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SPiN Thoracic Navigation System® used for Precise Sternal Fracture Localization

Dr. Karen Gersch

Cardiothoracic Surgeon

Trident Medical Center

Charleston, SC

Patient Information: 24 y/o, F

Scan Protocol: Veran Inspiration/Expiration CT Scan Protocol

Instruments Used: Always-On Tip Tracked® Guidewire and SPiN Perc® Navigated Stylet

Conclusion: Successful localization and fixation of sternal fracture


“Similar to my use of Veran of localizing rib fractures for minimally invasive plating, I wanted to make the incision as small as possible for this young patient.”

Patient History
This young patient was involved in a car accident where her sternum was completely fractured. Weeks later, she was still experiencing persistent pain around the fracture site. She was referred to Dr. Gersch for a surgical fixation of the fracture to help the healing process.

The vPads® were placed on the patient’s chest with the main pad two inches to the right of the midline, contralateral to the fracture site on the left. The patient was scanned in the supine position using Veran CT scan protocol. Upon reviewing the CT scan, Dr. Gersch identified and dropped a 10mm sphere to mark the exact location of the fracture site using SPiN Planning® software.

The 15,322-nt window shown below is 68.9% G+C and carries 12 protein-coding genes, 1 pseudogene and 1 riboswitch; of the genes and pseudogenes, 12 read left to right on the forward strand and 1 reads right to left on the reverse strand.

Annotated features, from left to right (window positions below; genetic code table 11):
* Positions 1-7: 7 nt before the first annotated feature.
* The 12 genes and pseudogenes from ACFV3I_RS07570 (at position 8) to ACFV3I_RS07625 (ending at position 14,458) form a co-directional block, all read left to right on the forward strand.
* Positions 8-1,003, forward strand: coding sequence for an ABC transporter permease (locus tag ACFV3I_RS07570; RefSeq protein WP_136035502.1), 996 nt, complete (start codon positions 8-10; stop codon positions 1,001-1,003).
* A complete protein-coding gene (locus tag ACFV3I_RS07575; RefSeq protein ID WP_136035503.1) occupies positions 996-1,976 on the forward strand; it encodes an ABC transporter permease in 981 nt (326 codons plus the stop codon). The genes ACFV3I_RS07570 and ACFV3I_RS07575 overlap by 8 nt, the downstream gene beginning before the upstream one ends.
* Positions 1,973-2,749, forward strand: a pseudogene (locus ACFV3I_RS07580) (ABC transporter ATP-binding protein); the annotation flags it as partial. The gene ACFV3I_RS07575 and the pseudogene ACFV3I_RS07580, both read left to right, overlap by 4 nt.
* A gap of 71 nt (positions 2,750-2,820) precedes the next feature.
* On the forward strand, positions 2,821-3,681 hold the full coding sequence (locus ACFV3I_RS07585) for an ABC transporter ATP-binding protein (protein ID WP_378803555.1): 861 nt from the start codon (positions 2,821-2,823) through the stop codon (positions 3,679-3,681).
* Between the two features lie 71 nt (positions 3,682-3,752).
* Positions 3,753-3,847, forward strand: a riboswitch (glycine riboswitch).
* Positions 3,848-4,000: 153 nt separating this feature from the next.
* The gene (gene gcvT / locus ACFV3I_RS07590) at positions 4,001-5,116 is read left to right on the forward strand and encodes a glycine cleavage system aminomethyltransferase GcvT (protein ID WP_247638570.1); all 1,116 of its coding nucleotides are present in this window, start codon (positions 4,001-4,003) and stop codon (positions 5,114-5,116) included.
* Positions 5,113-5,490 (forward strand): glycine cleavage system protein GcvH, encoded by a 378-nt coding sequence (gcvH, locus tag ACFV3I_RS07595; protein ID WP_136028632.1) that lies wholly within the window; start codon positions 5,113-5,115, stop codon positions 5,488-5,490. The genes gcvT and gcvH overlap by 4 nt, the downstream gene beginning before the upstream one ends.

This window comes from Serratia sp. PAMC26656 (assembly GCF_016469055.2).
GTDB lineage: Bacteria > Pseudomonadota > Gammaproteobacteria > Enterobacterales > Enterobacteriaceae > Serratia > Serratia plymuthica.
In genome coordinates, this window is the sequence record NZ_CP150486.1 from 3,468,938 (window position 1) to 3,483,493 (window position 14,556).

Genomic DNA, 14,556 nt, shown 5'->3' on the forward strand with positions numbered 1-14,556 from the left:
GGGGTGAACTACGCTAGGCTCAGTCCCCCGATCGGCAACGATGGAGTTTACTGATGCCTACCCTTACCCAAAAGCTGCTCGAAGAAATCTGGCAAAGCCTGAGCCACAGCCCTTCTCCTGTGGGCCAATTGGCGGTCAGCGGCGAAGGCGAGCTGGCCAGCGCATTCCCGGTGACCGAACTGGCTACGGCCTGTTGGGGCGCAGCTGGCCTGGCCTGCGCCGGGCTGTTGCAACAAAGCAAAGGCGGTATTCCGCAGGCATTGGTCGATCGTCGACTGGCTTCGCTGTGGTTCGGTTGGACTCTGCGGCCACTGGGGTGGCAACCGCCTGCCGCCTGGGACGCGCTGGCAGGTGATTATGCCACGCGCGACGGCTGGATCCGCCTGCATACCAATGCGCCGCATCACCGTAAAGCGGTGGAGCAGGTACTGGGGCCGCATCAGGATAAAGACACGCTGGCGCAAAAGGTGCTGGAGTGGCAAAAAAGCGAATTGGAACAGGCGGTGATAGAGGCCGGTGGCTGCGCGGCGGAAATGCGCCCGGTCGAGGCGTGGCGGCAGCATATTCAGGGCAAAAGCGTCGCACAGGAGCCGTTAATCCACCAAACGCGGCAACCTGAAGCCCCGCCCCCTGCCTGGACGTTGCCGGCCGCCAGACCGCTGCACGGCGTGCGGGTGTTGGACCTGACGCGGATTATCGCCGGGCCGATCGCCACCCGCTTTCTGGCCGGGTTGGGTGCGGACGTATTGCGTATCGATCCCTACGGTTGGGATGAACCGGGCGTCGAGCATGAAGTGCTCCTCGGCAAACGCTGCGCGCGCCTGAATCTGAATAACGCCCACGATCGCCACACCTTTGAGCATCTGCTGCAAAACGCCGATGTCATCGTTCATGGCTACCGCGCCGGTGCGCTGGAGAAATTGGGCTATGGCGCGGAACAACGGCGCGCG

The patient was taken to the operating room for the sternal fixation procedure. After the patient was positioned and prepped for surgery, Dr. Gersch first used the Always-On Tip Tracked® Guidewire to perform endobronchial registration. The procedure transitioned to SPiN Perc® for cutaneous localization of the sternal fracture in order for Dr. Gersch to accurately plan her incision site. Using the SPiN Perc® navigated stylet, she marked the location of the fracture on the patient’s skin. This process took a total of only 5 minutes. After incision, Dr. Gersch noted the sternal fracture was readily identified with spot-on correlation with the cutaneous marking. Without localization, Dr. Gersch noted she would have made her incision superior to the actual fracture, causing a larger incision and more invasive surgery. The fracture site was successfully fixated and plated.

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